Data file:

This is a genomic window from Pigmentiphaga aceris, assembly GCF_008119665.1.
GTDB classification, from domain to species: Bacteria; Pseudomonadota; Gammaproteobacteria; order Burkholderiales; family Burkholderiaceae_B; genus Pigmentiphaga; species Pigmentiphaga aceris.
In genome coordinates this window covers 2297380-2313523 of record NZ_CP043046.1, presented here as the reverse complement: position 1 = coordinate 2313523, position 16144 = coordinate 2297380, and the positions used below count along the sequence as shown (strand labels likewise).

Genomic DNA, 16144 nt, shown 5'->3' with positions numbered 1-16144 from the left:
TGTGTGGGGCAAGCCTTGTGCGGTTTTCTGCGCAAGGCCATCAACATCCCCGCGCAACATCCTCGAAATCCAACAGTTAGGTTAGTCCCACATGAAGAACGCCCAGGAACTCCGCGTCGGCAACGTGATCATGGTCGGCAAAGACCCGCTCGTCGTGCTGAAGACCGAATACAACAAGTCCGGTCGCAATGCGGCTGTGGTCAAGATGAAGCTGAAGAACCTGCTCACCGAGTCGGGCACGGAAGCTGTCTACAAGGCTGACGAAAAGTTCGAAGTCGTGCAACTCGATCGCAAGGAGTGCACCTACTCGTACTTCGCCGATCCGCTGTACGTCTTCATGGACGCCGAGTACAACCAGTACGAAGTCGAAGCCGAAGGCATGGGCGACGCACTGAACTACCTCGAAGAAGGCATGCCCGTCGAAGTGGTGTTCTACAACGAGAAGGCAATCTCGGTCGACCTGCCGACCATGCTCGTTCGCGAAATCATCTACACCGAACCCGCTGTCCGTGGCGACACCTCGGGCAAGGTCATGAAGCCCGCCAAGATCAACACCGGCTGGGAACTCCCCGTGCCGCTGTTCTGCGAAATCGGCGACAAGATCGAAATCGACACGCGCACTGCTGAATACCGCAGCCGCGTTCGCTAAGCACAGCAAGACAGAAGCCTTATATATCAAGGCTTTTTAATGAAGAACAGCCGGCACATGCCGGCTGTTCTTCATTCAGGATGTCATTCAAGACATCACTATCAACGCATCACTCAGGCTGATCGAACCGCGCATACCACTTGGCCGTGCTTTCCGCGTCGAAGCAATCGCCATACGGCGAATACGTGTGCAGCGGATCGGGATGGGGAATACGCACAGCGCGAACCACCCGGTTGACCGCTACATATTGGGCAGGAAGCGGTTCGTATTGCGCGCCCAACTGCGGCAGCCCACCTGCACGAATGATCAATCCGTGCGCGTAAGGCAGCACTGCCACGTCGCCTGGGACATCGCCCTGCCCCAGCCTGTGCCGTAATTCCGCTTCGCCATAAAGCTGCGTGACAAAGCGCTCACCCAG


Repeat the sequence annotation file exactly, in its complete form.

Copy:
This is a genomic window from Pigmentiphaga aceris, assembly GCF_008119665.1.
GTDB classification, from domain to species: Bacteria; Pseudomonadota; Gammaproteobacteria; order Burkholderiales; family Burkholderiaceae_B; genus Pigmentiphaga; species Pigmentiphaga aceris.
In genome coordinates this window covers 2297380-2313523 of record NZ_CP043046.1, presented here as the reverse complement: position 1 = coordinate 2313523, position 16144 = coordinate 2297380, and the positions used below count along the sequence as shown (strand labels likewise).

Genomic DNA, 16144 nt, shown 5'->3' with positions numbered 1-16144 from the left:
TGTGTGGGGCAAGCCTTGTGCGGTTTTCTGCGCAAGGCCATCAACATCCCCGCGCAACATCCTCGAAATCCAACAGTTAGGTTAGTCCCACATGAAGAACGCCCAGGAACTCCGCGTCGGCAACGTGATCATGGTCGGCAAAGACCCGCTCGTCGTGCTGAAGACCGAATACAACAAGTCCGGTCGCAATGCGGCTGTGGTCAAGATGAAGCTGAAGAACCTGCTCACCGAGTCGGGCACGGAAGCTGTCTACAAGGCTGACGAAAAGTTCGAAGTCGTGCAACTCGATCGCAAGGAGTGCACCTACTCGTACTTCGCCGATCCGCTGTACGTCTTCATGGACGCCGAGTACAACCAGTACGAAGTCGAAGCCGAAGGCATGGGCGACGCACTGAACTACCTCGAAGAAGGCATGCCCGTCGAAGTGGTGTTCTACAACGAGAAGGCAATCTCGGTCGACCTGCCGACCATGCTCGTTCGCGAAATCATCTACACCGAACCCGCTGTCCGTGGCGACACCTCGGGCAAGGTCATGAAGCCCGCCAAGATCAACACCGGCTGGGAACTCCCCGTGCCGCTGTTCTGCGAAATCGGCGACAAGATCGAAATCGACACGCGCACTGCTGAATACCGCAGCCGCGTTCGCTAAGCACAGCAAGACAGAAGCCTTATATATCAAGGCTTTTTAATGAAGAACAGCCGGCACATGCCGGCTGTTCTTCATTCAGGATGTCATTCAAGACATCACTATCAACGCATCACTCAGGCTGATCGAACCGCGCATACCACTTGGCCGTGCTTTCCGCGTCGAAGCAATCGCCATACGGCGAATACGTGTGCAGCGGATCGGGATGGGGAATACGCACAGCGCGAACCACCCGGTTGACCGCTACATATTGGGCAGGAAGCGGTTCGTATTGCGCGCCCAACTGCGGCAGCCCACCTGCACGAATGATCAATCCGTGCGCGTAAGGCAGCACTGCCACGTCGCCTGGGACATCGCCCTGCCCCAGCCTGTGCCGTAATTCCGCTTCGCCATAAAGCTGCGTGACAAAGCGCTCACCCAG